PrEP does not protect against other STDs, so you should still use latex condoms every time you have sex. If your or your partner is allergic to latex, you can use polyurethane condoms.
You must have an HIV test every 3 months while taking PrEP, so youll have regular follow-up visits with your health care provider. If you are having trouble taking PrEP every day or if you want to stop taking PrEP, talk to your health care provider.
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How Long Does It Take For Hiv Symptoms To Show
A short, flu-like illness is usually the only symptom of HIV, two to six weeks after infection. About 80% of people with HIV experience this. If youre having these symptoms, and theres a chance you couldve been exposed to HIV in recent weeks, its a good idea to get tested.
The most common symptoms of this illness are:
- Sore throat
Other symptoms include aches and pains, swollen glands, and feeling very tired. After these symptoms pass its possible to go years without experiencing any symptoms.
When Should I Get Tested For Stds
To help stay as safe as possible, the CDC recommends that you get tested for STDs after having an unprotected sexual encounter with a person outside of a monogamous sexual relationship. However, beyond this general principle, there are specific windows of time during which you should get tested for each STD. Its important to be aware of these time windows because if you get tested before the window begins, you could have a false negative STD test, according to the CDC. This means that you could get a negative result when you actually do have the STI. It can be agonizing to waitbut its definitely worth it to get tested during the appropriate time window. Another important thing to keep in mind is that you should refrain from any sexual activity until you are sure you do not have an STI.
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What Support Is Available
If you receive an HIV diagnosis, you can find help. Your healthcare provider can recommend support groups and counselors.
If someone tells you they are HIV-positive, they are telling you because they trust you. The time right after diagnosis can be very tough. You can support them in many ways:
- Be a friend. While they may not be ready to talk about their diagnosis right away, show them you care by treating them as you did before.
- Listen. Your friend may just need someone to listen to their concerns and fears. Be there for them.
- Learn about the disease. The reference section of this article has additional information to learn about the condition.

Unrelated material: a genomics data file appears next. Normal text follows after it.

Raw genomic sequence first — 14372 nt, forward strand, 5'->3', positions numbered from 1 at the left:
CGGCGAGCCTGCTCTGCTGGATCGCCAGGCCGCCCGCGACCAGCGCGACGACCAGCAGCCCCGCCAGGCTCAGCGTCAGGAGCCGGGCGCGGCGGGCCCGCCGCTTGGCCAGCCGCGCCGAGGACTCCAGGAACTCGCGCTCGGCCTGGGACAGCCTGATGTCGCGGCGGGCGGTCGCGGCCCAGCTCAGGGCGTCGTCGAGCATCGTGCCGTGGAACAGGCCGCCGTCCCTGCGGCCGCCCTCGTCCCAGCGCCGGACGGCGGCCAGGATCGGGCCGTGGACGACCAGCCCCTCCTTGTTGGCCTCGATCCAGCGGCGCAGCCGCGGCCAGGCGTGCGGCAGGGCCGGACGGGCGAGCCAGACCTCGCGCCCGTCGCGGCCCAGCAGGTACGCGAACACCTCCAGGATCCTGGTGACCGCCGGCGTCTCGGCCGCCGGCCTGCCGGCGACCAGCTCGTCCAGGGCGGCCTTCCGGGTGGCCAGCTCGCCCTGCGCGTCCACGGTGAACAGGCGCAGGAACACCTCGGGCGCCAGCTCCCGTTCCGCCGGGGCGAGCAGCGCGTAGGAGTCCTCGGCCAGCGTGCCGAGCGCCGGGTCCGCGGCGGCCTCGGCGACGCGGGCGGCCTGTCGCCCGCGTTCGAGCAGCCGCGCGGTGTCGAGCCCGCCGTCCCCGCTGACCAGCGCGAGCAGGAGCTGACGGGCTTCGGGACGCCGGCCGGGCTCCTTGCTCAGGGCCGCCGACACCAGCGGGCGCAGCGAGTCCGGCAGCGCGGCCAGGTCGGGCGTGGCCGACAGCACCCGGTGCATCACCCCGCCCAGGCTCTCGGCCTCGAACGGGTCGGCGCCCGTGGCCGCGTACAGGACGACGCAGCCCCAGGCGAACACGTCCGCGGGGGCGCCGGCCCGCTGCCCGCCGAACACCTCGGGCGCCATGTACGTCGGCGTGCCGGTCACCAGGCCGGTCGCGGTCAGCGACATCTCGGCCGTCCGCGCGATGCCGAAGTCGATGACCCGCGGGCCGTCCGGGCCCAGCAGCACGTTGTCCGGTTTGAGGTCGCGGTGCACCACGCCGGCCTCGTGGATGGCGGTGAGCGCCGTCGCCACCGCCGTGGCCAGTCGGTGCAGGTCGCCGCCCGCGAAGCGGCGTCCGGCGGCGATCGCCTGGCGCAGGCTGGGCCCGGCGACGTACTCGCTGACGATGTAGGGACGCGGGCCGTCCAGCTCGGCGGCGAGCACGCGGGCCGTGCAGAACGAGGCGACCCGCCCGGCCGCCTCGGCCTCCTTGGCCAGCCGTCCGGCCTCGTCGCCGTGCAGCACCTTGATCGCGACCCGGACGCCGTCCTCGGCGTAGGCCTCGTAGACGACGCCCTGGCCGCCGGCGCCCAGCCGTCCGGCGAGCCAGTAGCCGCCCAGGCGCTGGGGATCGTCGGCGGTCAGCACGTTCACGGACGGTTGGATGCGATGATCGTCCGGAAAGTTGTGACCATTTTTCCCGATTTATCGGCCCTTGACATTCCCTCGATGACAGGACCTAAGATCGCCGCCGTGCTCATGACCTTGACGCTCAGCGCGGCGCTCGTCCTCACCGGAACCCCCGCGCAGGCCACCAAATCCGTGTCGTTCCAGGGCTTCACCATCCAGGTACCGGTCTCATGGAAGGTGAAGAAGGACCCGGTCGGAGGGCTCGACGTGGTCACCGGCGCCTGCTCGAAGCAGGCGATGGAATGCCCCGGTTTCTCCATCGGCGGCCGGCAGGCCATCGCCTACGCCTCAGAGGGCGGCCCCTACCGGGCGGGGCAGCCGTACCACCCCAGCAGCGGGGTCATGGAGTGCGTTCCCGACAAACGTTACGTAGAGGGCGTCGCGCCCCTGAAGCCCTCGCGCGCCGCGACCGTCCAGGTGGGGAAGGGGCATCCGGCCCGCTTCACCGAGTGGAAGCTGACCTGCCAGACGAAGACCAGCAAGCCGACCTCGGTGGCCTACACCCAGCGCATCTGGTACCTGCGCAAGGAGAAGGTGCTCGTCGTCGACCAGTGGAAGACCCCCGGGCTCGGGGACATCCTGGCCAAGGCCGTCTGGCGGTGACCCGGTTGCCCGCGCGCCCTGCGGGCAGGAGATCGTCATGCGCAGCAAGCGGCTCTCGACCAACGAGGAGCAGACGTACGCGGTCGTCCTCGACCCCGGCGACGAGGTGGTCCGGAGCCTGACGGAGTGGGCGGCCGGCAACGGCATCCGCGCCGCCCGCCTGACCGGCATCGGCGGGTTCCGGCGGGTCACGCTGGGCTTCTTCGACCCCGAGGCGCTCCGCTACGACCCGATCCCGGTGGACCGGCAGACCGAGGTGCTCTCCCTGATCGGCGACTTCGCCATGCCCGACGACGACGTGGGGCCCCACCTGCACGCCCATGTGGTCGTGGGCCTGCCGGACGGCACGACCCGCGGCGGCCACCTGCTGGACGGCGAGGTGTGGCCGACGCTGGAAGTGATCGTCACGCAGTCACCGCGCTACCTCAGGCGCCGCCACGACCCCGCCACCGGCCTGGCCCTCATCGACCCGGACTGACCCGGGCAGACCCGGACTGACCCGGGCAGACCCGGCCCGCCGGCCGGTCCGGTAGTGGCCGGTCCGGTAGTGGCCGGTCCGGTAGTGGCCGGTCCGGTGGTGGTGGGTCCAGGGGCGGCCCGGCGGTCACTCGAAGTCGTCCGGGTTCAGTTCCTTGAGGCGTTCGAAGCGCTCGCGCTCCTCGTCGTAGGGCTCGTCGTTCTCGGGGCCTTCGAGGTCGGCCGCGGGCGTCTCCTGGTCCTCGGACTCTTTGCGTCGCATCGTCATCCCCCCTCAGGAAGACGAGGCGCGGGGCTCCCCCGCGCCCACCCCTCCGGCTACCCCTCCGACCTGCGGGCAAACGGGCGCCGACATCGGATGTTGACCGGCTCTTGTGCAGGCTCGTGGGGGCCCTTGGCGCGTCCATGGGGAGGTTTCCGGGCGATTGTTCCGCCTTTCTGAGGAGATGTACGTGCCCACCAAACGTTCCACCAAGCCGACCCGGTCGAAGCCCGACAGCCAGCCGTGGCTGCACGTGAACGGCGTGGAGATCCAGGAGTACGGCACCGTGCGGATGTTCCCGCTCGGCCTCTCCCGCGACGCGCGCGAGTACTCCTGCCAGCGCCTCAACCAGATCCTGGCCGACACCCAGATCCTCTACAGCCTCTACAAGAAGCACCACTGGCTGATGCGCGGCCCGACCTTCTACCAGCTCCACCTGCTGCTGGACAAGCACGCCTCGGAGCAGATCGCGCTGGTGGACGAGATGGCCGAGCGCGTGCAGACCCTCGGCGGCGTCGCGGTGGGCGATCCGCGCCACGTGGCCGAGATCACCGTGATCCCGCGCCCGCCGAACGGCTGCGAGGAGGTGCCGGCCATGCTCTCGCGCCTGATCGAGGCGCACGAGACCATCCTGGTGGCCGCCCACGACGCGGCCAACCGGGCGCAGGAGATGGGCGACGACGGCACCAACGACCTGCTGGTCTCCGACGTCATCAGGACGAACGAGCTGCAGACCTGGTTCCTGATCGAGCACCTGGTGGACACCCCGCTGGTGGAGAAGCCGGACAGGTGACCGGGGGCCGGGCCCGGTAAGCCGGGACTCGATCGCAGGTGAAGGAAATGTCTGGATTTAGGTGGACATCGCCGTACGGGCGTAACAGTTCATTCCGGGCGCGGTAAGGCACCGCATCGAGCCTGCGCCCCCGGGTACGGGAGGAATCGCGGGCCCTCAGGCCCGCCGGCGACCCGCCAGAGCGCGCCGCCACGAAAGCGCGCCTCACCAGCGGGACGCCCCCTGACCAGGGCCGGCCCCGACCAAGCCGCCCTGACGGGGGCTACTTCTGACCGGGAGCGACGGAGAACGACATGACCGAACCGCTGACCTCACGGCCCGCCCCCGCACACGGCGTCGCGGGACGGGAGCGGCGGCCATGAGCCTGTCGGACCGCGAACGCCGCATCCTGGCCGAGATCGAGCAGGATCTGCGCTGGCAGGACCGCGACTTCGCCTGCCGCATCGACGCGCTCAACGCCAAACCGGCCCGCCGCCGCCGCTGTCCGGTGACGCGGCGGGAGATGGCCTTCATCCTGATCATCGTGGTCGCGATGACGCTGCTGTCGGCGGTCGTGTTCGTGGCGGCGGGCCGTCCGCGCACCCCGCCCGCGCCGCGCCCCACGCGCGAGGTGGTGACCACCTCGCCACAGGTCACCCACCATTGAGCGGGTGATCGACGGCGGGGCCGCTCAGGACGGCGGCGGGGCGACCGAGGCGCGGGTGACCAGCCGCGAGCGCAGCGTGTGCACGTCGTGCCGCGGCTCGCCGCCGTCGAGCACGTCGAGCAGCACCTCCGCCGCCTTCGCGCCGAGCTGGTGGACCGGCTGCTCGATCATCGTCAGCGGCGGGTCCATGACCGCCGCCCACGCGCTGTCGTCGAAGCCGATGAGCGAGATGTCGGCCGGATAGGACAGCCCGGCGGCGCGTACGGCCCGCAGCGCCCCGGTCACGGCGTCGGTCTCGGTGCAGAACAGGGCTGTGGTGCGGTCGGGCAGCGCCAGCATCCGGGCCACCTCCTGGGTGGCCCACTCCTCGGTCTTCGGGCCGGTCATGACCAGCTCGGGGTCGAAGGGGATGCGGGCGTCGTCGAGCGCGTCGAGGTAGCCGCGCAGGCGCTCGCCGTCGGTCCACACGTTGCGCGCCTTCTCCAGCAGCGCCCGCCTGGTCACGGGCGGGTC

- Encourage them to seek treatment. Your friend may not realize they have options available. They do, and they can get treatment. Help them find it and stick to it.
- Get help for yourself. While it will be a challenging time for your friend, you may need some support too. Talk to others a counselor, for example about any concerns or anxieties you may have.
What Types Of Tests Are Out There
There are plenty of tests that make staying informed accessible, but theres no single test for every STD. Most tests require a urine or blood sample, or a swab of the area where the infection might be present. If you have a sore and we want to pinpoint the cause, a swab can additionally identify whether a specific virus or bacteria is present. There are also rapid HIV tests you can buy for home use results are available in about 20 minutes.
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Getting Your Test Results
If your blood is sent to the Public Health Lab it will take approximately 2-3 weeks for your test results to come back. You can call the clinic 2 weeks after your test to get the results.If Your Test is Negative
- It means you didn’t have HIV antibodies in your blood at the time of your test
- If it’s been 3 months after your last exposure and your test is negative, you don’t have HIV
- If it’s been less than 3 months you should be re-tested, ensuring safer-sex and needle sharing practices until the time of your next test.
If Your Test is Positive
- A positive test means you have antibodies for HIV.
- It does NOT automatically mean that you have AIDS.